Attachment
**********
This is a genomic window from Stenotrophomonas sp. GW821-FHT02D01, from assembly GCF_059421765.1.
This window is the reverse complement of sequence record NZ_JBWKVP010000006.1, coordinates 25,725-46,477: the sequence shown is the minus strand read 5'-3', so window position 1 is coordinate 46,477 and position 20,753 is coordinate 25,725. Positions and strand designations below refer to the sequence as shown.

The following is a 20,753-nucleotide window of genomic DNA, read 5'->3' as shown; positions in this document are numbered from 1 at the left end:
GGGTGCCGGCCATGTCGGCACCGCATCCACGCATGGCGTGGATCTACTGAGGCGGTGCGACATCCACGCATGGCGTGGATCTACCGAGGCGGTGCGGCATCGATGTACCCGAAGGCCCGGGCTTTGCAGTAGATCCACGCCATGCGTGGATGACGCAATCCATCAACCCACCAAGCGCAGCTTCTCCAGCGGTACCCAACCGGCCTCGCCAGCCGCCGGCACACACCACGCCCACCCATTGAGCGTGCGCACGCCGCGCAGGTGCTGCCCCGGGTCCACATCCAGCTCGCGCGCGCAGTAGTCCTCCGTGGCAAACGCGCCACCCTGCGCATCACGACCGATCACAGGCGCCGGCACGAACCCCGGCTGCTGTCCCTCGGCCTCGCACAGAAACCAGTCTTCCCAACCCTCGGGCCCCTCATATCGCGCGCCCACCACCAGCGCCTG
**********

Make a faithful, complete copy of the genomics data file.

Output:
This is a genomic window from Stenotrophomonas sp. GW821-FHT02D01, from assembly GCF_059421765.1.
This window is the reverse complement of sequence record NZ_JBWKVP010000006.1, coordinates 25,725-46,477: the sequence shown is the minus strand read 5'-3', so window position 1 is coordinate 46,477 and position 20,753 is coordinate 25,725. Positions and strand designations below refer to the sequence as shown.

The following is a 20,753-nucleotide window of genomic DNA, read 5'->3' as shown; positions in this document are numbered from 1 at the left end:
GGGTGCCGGCCATGTCGGCACCGCATCCACGCATGGCGTGGATCTACTGAGGCGGTGCGACATCCACGCATGGCGTGGATCTACCGAGGCGGTGCGGCATCGATGTACCCGAAGGCCCGGGCTTTGCAGTAGATCCACGCCATGCGTGGATGACGCAATCCATCAACCCACCAAGCGCAGCTTCTCCAGCGGTACCCAACCGGCCTCGCCAGCCGCCGGCACACACCACGCCCACCCATTGAGCGTGCGCACGCCGCGCAGGTGCTGCCCCGGGTCCACATCCAGCTCGCGCGCGCAGTAGTCCTCCGTGGCAAACGCGCCACCCTGCGCATCACGACCGATCACAGGCGCCGGCACGAACCCCGGCTGCTGTCCCTCGGCCTCGCACAGAAACCAGTCTTCCCAACCCTCGGGCCCCTCATATCGCGCGCCCACCACCAGCGCCTG